It seems to me that one of those seminal moments is approaching, when we shall have to decide whether sustainability in schools is to be seen and treated as just another initiative, a bit like environmental education or global citizenship have been; that’s to say as interesting and even sometimes innovative in a take it or leave it sort of way, but set firm within our existing, conservative curriculum framing that’s been essentially economy-oriented for 150 years. Or is to be seen and used as a means of changing that framing into something more oriented around ecological integrity and social justice?
A slightly different way of thinking about this question is to ask this: Is it enough for a school to address sustainability (creatively and effectively) through its teaching of young people and the opportunities for learning that this generates – or does a school have to live out sustainably – to be sustainable, in the widest sense, as an institution that’s an integral part of its community?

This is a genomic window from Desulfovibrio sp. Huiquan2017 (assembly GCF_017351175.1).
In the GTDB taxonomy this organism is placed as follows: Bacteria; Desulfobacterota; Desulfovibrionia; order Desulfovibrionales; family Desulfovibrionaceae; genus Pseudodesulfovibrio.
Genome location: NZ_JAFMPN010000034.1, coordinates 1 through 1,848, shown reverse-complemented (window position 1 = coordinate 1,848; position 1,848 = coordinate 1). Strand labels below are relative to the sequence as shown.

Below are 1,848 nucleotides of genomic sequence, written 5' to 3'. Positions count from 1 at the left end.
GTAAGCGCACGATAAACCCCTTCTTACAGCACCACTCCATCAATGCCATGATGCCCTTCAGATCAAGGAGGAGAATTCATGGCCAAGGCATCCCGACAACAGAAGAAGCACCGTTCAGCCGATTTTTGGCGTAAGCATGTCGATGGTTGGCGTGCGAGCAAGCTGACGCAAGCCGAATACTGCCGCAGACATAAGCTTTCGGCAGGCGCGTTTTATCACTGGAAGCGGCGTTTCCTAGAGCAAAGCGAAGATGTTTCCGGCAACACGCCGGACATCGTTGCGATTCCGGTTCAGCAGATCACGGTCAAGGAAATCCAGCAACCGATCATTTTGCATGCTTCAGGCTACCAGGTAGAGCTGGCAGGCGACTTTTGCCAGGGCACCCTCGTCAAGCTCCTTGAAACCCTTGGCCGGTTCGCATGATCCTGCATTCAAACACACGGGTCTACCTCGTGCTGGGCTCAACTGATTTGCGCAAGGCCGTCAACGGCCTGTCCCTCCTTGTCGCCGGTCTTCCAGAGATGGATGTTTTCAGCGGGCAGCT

The rhetoric of the sustainable schools initiative leads us to the second of these with 2020 as a target date, and Ken Webster adds some substance to what this might mean with his description of a sustainable school as eco-restorative with positive contributions being made both socially and environmentally, as well as through student learning and the development of capability. This is an exacting target which will not be met.
But there's a choice to be made here, which will determine strategy. It's an issue of how radical we want to be – of how radical we feel that we need to be. Which way shall we leap, I wonder?